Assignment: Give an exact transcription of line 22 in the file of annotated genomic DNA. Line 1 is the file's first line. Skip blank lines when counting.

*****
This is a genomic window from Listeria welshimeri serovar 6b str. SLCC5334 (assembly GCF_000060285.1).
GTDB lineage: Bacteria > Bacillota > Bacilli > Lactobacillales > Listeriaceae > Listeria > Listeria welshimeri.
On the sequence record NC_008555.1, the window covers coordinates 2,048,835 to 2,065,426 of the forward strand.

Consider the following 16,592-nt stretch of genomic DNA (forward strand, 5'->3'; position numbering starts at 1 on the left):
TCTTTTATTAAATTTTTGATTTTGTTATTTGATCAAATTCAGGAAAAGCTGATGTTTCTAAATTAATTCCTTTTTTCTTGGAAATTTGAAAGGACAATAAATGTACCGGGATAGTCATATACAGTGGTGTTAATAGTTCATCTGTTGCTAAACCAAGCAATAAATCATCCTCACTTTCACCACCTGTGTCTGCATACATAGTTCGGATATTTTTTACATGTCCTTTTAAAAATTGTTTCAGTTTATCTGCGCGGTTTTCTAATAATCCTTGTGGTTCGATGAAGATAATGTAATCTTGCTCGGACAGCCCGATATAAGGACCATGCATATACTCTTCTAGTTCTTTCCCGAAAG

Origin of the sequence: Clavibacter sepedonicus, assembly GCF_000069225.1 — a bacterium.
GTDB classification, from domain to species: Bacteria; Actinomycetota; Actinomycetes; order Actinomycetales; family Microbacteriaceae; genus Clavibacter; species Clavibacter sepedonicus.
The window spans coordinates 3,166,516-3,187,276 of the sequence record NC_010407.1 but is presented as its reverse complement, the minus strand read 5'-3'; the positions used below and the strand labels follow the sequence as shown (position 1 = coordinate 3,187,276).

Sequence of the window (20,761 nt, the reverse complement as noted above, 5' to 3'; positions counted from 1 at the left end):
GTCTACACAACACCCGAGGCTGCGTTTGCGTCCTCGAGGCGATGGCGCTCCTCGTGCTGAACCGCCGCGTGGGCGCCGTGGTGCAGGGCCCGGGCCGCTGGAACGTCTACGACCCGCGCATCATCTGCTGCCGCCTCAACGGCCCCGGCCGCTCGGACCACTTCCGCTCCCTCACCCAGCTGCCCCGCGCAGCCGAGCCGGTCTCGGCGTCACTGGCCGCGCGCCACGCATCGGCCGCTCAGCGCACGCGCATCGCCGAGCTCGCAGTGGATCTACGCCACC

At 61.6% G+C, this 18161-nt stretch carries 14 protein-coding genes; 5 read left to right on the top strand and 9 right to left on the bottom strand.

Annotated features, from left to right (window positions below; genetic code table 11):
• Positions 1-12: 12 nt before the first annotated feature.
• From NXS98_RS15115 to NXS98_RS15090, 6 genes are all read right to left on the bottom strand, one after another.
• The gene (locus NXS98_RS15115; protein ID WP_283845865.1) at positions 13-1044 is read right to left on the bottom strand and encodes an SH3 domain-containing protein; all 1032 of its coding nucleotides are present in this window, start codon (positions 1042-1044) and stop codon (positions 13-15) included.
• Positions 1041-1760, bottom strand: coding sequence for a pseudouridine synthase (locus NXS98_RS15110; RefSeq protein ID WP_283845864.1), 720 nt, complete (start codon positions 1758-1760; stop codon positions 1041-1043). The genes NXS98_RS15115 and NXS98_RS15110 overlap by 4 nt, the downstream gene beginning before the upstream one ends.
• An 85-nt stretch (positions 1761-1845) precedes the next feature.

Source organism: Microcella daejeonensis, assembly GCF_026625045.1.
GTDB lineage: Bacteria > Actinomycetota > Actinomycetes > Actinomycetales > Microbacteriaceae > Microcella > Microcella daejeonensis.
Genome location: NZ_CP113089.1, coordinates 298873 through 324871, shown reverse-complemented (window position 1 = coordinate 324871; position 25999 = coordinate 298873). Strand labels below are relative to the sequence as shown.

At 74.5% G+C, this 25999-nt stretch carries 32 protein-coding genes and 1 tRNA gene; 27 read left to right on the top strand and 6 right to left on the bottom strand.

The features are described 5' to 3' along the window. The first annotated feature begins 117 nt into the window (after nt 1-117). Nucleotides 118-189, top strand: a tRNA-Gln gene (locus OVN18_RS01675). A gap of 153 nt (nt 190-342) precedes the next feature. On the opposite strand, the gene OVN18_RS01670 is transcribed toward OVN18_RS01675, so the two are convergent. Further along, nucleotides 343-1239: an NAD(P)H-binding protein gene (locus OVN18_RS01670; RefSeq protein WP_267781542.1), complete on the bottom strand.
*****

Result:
The features are described 5' to 3' along the window. The first annotated feature begins 117 nt into the window (after nt 1-117). Nucleotides 118-189, top strand: a tRNA-Gln gene (locus OVN18_RS01675). A gap of 153 nt (nt 190-342) precedes the next feature. On the opposite strand, the gene OVN18_RS01670 is transcribed toward OVN18_RS01675, so the two are convergent. Further along, nucleotides 343-1239: an NAD(P)H-binding protein gene (locus OVN18_RS01670; RefSeq protein WP_267781542.1), complete on the bottom strand.